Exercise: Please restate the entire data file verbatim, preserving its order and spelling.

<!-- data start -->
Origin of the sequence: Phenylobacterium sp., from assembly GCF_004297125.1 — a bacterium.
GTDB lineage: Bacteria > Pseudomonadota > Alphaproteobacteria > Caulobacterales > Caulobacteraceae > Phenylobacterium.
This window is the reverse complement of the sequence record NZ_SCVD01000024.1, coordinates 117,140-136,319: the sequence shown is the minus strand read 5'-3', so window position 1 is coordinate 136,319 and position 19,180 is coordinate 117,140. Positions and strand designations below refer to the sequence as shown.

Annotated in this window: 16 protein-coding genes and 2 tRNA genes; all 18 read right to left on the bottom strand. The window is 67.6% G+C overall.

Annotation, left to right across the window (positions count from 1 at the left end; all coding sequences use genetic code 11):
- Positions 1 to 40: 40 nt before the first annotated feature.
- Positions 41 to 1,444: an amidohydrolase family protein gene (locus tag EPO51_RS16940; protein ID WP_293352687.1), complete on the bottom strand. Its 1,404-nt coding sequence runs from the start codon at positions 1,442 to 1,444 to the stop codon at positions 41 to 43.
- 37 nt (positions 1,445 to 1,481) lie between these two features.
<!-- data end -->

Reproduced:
Origin of the sequence: Phenylobacterium sp., from assembly GCF_004297125.1 — a bacterium.
GTDB lineage: Bacteria > Pseudomonadota > Alphaproteobacteria > Caulobacterales > Caulobacteraceae > Phenylobacterium.
This window is the reverse complement of the sequence record NZ_SCVD01000024.1, coordinates 117,140-136,319: the sequence shown is the minus strand read 5'-3', so window position 1 is coordinate 136,319 and position 19,180 is coordinate 117,140. Positions and strand designations below refer to the sequence as shown.

Annotated in this window: 16 protein-coding genes and 2 tRNA genes; all 18 read right to left on the bottom strand. The window is 67.6% G+C overall.

Annotation, left to right across the window (positions count from 1 at the left end; all coding sequences use genetic code 11):
- Positions 1 to 40: 40 nt before the first annotated feature.
- Positions 41 to 1,444: an amidohydrolase family protein gene (locus tag EPO51_RS16940; protein ID WP_293352687.1), complete on the bottom strand. Its 1,404-nt coding sequence runs from the start codon at positions 1,442 to 1,444 to the stop codon at positions 41 to 43.
- 37 nt (positions 1,445 to 1,481) lie between these two features.